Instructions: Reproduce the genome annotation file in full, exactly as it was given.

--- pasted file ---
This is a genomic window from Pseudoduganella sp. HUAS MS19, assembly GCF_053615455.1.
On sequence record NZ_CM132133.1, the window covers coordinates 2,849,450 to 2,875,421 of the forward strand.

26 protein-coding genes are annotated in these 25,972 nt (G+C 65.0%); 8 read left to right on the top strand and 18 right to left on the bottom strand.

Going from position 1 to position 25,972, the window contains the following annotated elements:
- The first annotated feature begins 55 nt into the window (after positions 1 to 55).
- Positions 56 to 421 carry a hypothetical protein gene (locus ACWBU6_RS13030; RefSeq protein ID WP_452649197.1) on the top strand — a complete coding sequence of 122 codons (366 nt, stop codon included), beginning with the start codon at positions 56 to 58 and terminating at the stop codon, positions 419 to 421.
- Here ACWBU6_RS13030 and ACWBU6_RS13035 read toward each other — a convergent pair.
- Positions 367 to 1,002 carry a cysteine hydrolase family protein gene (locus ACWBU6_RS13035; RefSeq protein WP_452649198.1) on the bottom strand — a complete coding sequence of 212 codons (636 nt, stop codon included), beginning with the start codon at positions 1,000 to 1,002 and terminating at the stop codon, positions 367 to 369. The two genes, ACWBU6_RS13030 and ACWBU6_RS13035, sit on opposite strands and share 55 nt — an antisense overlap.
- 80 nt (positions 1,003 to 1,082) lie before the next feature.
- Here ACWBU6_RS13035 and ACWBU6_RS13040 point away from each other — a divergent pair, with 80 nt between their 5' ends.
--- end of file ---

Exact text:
This is a genomic window from Pseudoduganella sp. HUAS MS19, assembly GCF_053615455.1.
On sequence record NZ_CM132133.1, the window covers coordinates 2,849,450 to 2,875,421 of the forward strand.

26 protein-coding genes are annotated in these 25,972 nt (G+C 65.0%); 8 read left to right on the top strand and 18 right to left on the bottom strand.

Going from position 1 to position 25,972, the window contains the following annotated elements:
- The first annotated feature begins 55 nt into the window (after positions 1 to 55).
- Positions 56 to 421 carry a hypothetical protein gene (locus ACWBU6_RS13030; RefSeq protein ID WP_452649197.1) on the top strand — a complete coding sequence of 122 codons (366 nt, stop codon included), beginning with the start codon at positions 56 to 58 and terminating at the stop codon, positions 419 to 421.
- Here ACWBU6_RS13030 and ACWBU6_RS13035 read toward each other — a convergent pair.
- Positions 367 to 1,002 carry a cysteine hydrolase family protein gene (locus ACWBU6_RS13035; RefSeq protein WP_452649198.1) on the bottom strand — a complete coding sequence of 212 codons (636 nt, stop codon included), beginning with the start codon at positions 1,000 to 1,002 and terminating at the stop codon, positions 367 to 369. The two genes, ACWBU6_RS13030 and ACWBU6_RS13035, sit on opposite strands and share 55 nt — an antisense overlap.
- 80 nt (positions 1,003 to 1,082) lie before the next feature.
- Here ACWBU6_RS13035 and ACWBU6_RS13040 point away from each other — a divergent pair, with 80 nt between their 5' ends.